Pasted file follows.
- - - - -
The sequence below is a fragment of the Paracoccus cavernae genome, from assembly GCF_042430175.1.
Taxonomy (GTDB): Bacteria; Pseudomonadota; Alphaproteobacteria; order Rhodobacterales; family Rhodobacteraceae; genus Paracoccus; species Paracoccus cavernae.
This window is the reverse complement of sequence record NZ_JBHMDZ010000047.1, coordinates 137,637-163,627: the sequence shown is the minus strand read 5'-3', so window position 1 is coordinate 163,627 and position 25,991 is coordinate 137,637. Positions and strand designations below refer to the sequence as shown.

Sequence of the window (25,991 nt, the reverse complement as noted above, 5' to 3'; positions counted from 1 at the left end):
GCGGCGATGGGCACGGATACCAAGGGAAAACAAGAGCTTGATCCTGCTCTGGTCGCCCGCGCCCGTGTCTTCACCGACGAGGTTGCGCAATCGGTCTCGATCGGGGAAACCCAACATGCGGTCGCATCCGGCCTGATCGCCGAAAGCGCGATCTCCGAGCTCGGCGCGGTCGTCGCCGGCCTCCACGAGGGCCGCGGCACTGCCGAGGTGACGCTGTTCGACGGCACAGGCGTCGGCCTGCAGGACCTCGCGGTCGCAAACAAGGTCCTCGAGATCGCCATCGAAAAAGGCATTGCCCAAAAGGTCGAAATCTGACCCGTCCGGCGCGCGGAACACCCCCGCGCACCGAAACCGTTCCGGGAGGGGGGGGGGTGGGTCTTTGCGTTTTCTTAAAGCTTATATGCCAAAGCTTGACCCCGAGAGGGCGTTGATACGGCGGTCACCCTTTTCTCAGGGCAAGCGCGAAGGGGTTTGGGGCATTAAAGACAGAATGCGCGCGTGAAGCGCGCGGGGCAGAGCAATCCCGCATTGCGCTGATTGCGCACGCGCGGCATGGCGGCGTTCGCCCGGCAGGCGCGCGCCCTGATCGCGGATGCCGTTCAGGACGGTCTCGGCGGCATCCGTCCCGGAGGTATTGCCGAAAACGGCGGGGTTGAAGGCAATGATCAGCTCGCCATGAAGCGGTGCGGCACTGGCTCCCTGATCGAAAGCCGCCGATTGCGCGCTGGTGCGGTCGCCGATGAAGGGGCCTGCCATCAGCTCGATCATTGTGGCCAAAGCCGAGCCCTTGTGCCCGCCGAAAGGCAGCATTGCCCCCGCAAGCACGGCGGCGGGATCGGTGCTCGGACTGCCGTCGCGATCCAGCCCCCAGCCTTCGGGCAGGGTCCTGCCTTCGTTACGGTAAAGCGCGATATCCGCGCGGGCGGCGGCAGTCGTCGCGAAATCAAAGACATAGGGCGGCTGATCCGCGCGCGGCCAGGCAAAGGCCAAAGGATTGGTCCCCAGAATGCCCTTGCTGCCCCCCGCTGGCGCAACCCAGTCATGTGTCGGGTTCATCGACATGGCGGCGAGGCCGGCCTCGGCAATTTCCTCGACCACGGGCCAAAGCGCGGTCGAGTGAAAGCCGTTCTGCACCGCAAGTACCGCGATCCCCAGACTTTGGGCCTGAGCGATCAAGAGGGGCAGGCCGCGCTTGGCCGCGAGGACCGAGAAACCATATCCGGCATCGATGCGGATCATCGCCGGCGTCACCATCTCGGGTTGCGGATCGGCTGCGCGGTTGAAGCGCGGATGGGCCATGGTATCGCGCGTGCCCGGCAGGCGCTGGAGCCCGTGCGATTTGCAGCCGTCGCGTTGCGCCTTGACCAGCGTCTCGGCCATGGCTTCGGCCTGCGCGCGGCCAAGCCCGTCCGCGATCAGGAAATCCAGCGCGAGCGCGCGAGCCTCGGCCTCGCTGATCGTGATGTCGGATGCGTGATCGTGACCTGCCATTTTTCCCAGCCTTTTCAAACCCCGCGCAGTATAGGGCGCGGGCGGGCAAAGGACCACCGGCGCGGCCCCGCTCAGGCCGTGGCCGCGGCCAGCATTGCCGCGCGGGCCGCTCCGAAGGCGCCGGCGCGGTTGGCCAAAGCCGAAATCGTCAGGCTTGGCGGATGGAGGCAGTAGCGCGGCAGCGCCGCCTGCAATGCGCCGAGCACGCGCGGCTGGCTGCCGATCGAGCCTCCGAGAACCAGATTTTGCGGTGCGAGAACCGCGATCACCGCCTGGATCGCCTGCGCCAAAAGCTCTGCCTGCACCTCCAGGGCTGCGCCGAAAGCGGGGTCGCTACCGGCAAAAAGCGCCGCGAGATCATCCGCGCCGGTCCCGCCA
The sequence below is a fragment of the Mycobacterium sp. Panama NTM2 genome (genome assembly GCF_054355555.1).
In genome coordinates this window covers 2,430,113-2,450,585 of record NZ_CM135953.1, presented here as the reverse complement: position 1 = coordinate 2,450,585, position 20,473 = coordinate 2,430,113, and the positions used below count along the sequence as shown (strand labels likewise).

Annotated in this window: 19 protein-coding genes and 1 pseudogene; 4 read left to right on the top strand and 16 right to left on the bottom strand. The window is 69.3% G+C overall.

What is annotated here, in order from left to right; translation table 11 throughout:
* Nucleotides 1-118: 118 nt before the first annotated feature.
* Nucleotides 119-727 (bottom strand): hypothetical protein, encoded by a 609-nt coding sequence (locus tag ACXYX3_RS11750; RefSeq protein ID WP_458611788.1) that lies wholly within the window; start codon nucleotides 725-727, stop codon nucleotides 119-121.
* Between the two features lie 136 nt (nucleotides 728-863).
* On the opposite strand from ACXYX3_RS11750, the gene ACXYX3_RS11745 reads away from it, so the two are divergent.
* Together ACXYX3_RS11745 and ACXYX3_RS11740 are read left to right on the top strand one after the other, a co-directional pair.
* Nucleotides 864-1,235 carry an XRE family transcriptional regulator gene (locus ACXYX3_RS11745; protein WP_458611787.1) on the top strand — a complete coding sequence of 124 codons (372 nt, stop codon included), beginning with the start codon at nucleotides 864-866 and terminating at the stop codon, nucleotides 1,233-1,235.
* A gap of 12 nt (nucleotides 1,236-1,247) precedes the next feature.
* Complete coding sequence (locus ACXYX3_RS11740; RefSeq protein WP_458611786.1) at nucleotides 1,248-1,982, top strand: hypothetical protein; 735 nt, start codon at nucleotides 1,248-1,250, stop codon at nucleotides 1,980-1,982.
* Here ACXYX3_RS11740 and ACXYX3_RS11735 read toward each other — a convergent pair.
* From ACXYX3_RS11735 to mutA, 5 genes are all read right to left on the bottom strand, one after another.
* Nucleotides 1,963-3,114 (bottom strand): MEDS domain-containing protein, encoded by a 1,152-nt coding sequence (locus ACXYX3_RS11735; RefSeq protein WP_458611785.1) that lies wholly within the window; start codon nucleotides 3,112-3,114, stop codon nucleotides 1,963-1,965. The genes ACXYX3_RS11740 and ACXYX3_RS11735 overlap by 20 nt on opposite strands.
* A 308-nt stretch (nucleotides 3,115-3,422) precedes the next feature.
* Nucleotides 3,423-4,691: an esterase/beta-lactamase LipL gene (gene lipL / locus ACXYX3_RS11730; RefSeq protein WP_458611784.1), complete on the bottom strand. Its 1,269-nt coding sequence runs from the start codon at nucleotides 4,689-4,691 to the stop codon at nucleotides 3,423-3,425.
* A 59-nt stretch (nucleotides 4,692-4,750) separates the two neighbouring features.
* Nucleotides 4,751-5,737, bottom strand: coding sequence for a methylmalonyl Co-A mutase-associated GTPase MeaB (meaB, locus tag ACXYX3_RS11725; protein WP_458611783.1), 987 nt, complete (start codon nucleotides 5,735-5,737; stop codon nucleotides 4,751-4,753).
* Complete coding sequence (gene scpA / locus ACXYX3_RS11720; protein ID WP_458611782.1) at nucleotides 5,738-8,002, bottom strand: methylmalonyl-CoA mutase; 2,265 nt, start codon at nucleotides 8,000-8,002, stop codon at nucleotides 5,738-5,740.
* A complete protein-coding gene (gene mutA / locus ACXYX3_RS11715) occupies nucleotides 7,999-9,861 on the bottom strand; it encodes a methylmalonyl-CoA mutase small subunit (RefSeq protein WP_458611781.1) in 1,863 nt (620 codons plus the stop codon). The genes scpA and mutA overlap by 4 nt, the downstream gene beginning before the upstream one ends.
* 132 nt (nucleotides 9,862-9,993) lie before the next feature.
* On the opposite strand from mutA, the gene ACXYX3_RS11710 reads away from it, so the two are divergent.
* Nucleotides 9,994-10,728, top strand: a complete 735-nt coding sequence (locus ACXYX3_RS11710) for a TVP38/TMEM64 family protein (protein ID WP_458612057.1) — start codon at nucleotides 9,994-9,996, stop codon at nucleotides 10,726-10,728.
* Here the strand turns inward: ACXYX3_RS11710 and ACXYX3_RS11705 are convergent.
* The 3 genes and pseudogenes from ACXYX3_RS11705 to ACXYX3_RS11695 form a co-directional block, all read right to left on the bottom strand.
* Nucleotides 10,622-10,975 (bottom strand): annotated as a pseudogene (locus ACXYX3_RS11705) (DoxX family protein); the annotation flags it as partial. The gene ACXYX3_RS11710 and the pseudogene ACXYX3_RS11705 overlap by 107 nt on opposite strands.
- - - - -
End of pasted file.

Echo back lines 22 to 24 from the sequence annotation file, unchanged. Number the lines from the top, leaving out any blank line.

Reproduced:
* Nucleotides 3,423-4,691: an esterase/beta-lactamase LipL gene (gene lipL / locus ACXYX3_RS11730; RefSeq protein WP_458611784.1), complete on the bottom strand. Its 1,269-nt coding sequence runs from the start codon at nucleotides 4,689-4,691 to the stop codon at nucleotides 3,423-3,425.
* A 59-nt stretch (nucleotides 4,692-4,750) separates the two neighbouring features.
* Nucleotides 4,751-5,737, bottom strand: coding sequence for a methylmalonyl Co-A mutase-associated GTPase MeaB (meaB, locus tag ACXYX3_RS11725; protein WP_458611783.1), 987 nt, complete (start codon nucleotides 5,735-5,737; stop codon nucleotides 4,751-4,753).